round 2:  ch 1, sc until you reach the side of the slipper, then sc2tog every other st until you reach the toe again, then sc to the end and sl st to join.

toe strap:
while standing, measure from the ground at the ball of your foot to where you want your button to go on the top and make a chain that length.
row 1:  ch 2, hdc into each st across, hdc 4 more times into the last ch, and hdc down the other side of the ch, ch 2 and turn.
row 2:  hdc into each st, and 2 hdc into each of the 5 sts on the center of the curve, then hdc into each st back down the other side, ch 1 and turn.
row 3:  sc into each st, and 2 sc into each of the 6 sts on the center of the curve, then sc unto each st back down the other side.
row 4:  change colors (optional), ch 1, sc into each st around.
attach strap to the slipper and sew on button.  this is easiest to measure while the slipper is on.

I felt like the large button was a very important element, so I had to give the illusion of a bigger button by making a crochet circle to frame the smaller buttons I had.  this was done the same as the very beginning of the slipper, but I squeezed 13 double crochets into the ring instead of only 10 to make a little crochet disc that I could nest the buttons into.
only 3 hot months left before it's time to cover up chilly feet.... yes, you have plenty of time to make yourself a pair ;)

Thursday, August 7, 2014

cotton candy fails

I saw some videos on youtube of people making cotton candy (which I love) and thought it looked fun and easy.  Groupon sent me a $10 off of $20 coupon, and they just happen to have a cotton candy machine, so I gave it a go.
regular sugar worked up to be fluffy, but it wasn't as soft and fluffy as regular cotton candy - sort of had a stiff glassy texture.  it also has a flavor that tasted like it was starting to burn.  but the boys liked it.
I added some watermelon Kool-aid to regular sugar and that was kinda hit and miss - mostly miss.  it was a crunchy tube most of the time.  but the boys still liked that, too.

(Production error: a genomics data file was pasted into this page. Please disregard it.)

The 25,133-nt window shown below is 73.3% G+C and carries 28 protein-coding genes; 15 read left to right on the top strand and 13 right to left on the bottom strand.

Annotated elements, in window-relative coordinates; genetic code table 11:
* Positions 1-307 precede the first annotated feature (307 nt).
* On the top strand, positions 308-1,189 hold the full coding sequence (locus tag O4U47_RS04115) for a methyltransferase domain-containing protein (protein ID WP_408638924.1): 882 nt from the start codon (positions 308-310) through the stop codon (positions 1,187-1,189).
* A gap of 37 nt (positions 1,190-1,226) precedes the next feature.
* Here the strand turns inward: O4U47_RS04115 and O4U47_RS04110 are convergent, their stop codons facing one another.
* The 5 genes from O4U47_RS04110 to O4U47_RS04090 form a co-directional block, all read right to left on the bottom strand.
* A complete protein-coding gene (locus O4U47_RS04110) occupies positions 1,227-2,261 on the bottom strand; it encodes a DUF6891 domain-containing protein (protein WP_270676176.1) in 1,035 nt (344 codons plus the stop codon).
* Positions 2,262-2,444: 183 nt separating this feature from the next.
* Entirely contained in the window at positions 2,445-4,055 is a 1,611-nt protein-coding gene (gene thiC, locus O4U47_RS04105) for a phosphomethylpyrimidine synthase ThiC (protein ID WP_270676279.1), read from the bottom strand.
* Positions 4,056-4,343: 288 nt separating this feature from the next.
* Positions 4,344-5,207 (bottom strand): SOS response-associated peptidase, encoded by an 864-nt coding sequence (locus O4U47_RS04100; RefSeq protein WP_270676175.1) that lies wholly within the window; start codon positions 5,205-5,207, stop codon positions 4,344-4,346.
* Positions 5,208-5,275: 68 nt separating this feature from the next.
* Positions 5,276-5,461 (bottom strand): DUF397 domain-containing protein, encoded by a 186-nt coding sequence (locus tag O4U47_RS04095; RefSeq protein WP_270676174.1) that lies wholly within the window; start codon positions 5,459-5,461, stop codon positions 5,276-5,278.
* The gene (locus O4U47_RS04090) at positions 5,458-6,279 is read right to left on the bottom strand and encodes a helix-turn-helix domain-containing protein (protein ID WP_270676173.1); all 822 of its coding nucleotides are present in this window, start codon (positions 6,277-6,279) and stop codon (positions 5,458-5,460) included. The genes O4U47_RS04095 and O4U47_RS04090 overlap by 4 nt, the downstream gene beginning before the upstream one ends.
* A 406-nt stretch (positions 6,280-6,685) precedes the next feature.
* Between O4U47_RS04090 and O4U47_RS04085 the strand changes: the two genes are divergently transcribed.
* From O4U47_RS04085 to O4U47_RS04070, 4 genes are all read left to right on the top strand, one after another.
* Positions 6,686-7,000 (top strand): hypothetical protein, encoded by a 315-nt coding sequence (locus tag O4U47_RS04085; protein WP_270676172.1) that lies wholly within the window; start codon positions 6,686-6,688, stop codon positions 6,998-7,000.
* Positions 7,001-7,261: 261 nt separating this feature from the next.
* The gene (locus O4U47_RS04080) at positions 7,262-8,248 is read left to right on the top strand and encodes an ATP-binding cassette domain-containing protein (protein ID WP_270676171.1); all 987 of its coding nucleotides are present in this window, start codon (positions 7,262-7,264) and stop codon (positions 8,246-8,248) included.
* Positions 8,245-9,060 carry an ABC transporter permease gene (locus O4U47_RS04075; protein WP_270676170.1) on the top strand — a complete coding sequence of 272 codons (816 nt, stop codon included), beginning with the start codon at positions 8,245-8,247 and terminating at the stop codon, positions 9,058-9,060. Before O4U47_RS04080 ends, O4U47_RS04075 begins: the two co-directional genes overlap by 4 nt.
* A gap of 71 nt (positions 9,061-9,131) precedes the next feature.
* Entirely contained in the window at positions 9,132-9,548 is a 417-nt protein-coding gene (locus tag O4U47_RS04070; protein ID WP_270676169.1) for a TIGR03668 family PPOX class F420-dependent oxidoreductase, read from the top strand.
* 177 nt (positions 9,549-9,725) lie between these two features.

I tried grinding up some candy canes and peppermints in the coffee grinder, which gave mixed results.
I had chocolate peppermint candy canes which probably worked the best texture-wise.  this one was the most like regular cotton candy.
the regular peppermint candy cane had that glassy texture, and wouldn't stick to the stick after it got to a certain size - probably the biggest fail.
crushed mints                                                                                                                 whole mints
I tried peppermints ground up and just by themselves, and I think I like keeping the candy whole rather than grinding it up, but it still got to a point that it let loose of the stick and I couldn't turn it around to gather the floss anymore.
I don't like peppermints, but this was a more enjoyable way to eat them because it was light and the flavor wasn't as strong.  the boys liked these mint ones at first, but when I offered them more they declined, and Jack actually handed it back to me.  maybe this is more of a peppermint-lover or adult kinda cotton candy.
I got some Jolly Ranchers and used two whole candies at a time like with the peppermints.  I wanted to try them because I'd seen other people have success with them in their machines, but my machine temp must be different because it just never really worked right :(  I tried crushing the candy to see if that helped and it wasn't any better.  tasted great, but it was more like batten insulation than cotton candy - it clung to the stick and became dense the more that was wound on the stick, so the center was crispy by the time it was finished.
I think I'll try finding some other hard candies and see what happens with those.  I'm also wondering if a larger bowl would help... or maybe this machine just isn't so great.  I dunno - we'll see if I come back to it!  I might be more inspired as the weather gets cooler to try and mess with it again.